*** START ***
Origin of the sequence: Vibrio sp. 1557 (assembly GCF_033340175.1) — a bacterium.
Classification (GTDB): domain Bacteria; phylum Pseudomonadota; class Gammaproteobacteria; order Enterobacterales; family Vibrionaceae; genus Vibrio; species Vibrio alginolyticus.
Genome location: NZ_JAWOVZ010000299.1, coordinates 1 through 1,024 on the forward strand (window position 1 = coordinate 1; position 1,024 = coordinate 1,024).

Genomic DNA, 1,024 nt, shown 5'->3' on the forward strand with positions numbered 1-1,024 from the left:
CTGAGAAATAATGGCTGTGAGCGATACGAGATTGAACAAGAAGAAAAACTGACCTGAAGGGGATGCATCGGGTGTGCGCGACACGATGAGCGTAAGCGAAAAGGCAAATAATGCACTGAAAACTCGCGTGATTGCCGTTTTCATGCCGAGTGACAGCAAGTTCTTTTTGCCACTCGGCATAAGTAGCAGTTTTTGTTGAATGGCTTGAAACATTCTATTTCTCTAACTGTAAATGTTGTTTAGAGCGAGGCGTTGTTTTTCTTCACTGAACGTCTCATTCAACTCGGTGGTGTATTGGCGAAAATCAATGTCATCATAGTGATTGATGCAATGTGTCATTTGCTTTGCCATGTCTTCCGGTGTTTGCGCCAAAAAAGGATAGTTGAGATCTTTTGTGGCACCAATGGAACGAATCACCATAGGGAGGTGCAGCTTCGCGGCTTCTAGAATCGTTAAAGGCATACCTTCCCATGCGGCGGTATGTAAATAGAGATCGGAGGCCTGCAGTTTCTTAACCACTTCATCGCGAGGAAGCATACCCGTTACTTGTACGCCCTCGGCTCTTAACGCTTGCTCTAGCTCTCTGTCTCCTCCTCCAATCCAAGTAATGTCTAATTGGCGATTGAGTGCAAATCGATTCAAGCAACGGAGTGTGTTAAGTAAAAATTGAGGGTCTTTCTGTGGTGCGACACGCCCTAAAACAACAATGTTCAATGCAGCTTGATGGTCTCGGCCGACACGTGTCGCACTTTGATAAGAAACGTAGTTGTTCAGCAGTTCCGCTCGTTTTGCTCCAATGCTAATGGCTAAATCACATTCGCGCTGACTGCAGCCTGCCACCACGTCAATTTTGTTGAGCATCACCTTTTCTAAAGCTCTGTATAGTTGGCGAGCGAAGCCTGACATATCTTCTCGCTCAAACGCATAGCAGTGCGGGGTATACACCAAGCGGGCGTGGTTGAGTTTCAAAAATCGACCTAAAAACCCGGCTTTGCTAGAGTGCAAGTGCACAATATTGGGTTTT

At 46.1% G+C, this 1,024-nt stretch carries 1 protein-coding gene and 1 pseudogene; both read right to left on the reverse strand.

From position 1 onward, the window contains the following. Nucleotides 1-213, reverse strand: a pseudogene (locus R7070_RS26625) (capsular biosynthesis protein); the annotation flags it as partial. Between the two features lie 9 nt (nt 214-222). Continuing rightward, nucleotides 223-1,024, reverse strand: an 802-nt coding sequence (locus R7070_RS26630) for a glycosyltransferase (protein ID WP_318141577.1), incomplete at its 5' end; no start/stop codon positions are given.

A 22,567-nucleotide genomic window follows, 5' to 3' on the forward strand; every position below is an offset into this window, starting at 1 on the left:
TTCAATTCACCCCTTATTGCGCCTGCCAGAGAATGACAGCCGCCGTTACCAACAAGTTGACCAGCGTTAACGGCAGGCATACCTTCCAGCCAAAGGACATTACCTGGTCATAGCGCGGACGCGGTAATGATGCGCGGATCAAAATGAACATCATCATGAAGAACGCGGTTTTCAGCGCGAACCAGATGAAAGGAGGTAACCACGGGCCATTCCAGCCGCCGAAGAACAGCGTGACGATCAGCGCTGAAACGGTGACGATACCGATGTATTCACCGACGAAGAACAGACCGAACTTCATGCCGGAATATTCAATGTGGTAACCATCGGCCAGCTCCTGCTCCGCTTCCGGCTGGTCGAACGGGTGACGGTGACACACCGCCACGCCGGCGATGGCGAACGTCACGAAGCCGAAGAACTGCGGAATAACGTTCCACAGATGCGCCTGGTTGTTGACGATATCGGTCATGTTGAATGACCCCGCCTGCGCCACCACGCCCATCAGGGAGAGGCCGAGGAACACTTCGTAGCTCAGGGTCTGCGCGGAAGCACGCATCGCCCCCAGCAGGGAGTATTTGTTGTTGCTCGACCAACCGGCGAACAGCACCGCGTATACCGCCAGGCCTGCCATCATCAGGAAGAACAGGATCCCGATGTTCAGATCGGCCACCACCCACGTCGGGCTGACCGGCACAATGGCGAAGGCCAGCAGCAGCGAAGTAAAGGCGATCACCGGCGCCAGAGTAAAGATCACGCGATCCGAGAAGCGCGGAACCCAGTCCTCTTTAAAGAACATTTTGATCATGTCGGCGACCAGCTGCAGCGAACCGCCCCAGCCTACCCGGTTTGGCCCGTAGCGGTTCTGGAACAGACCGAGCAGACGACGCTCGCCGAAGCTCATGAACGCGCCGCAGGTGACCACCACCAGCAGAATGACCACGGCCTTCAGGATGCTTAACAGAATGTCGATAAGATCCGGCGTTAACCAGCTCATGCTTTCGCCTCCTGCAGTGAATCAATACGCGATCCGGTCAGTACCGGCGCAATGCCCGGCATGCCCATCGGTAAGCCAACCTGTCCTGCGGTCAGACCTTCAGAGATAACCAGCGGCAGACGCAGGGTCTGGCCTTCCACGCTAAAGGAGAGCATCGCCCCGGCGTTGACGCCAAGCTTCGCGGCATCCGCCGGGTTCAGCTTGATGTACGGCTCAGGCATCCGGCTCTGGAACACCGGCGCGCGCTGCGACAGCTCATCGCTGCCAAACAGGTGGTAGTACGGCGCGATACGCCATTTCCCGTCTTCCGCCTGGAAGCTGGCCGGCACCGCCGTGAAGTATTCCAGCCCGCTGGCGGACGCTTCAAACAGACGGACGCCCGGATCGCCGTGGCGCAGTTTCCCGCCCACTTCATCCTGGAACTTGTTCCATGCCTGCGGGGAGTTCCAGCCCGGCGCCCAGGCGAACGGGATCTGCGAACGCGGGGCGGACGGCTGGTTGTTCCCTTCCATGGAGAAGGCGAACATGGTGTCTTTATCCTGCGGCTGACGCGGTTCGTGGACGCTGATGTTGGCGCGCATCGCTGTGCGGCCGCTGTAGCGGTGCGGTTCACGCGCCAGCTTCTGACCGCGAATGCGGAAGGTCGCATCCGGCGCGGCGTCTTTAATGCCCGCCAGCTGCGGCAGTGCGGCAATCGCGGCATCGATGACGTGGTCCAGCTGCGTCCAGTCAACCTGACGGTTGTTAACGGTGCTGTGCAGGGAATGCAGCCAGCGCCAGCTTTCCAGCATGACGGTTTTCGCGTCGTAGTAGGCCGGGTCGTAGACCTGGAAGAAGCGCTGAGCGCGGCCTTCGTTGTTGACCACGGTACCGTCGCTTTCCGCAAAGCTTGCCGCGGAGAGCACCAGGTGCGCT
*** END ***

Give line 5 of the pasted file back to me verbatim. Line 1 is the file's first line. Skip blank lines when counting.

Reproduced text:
CTGAGAAATAATGGCTGTGAGCGATACGAGATTGAACAAGAAGAAAAACTGACCTGAAGGGGATGCATCGGGTGTGCGCGACACGATGAGCGTAAGCGAAAAGGCAAATAATGCACTGAAAACTCGCGTGATTGCCGTTTTCATGCCGAGTGACAGCAAGTTCTTTTTGCCACTCGGCATAAGTAGCAGTTTTTGTTGAATGGCTTGAAACATTCTATTTCTCTAACTGTAAATGTTGTTTAGAGCGAGGCGTTGTTTTTCTTCACTGAACGTCTCATTCAACTCGGTGGTGTATTGGCGAAAATCAATGTCATCATAGTGATTGATGCAATGTGTCATTTGCTTTGCCATGTCTTCCGGTGTTTGCGCCAAAAAAGGATAGTTGAGATCTTTTGTGGCACCAATGGAACGAATCACCATAGGGAGGTGCAGCTTCGCGGCTTCTAGAATCGTTAAAGGCATACCTTCCCATGCGGCGGTATGTAAATAGAGATCGGAGGCCTGCAGTTTCTTAACCACTTCATCGCGAGGAAGCATACCCGTTACTTGTACGCCCTCGGCTCTTAACGCTTGCTCTAGCTCTCTGTCTCCTCCTCCAATCCAAGTAATGTCTAATTGGCGATTGAGTGCAAATCGATTCAAGCAACGGAGTGTGTTAAGTAAAAATTGAGGGTCTTTCTGTGGTGCGACACGCCCTAAAACAACAATGTTCAATGCAGCTTGATGGTCTCGGCCGACACGTGTCGCACTTTGATAAGAAACGTAGTTGTTCAGCAGTTCCGCTCGTTTTGCTCCAATGCTAATGGCTAAATCACATTCGCGCTGACTGCAGCCTGCCACCACGTCAATTTTGTTGAGCATCACCTTTTCTAAAGCTCTGTATAGTTGGCGAGCGAAGCCTGACATATCTTCTCGCTCAAACGCATAGCAGTGCGGGGTATACACCAAGCGGGCGTGGTTGAGTTTCAAAAATCGACCTAAAAACCCGGCTTTGCTAGAGTGCAAGTGCACAATATTGGGTTTT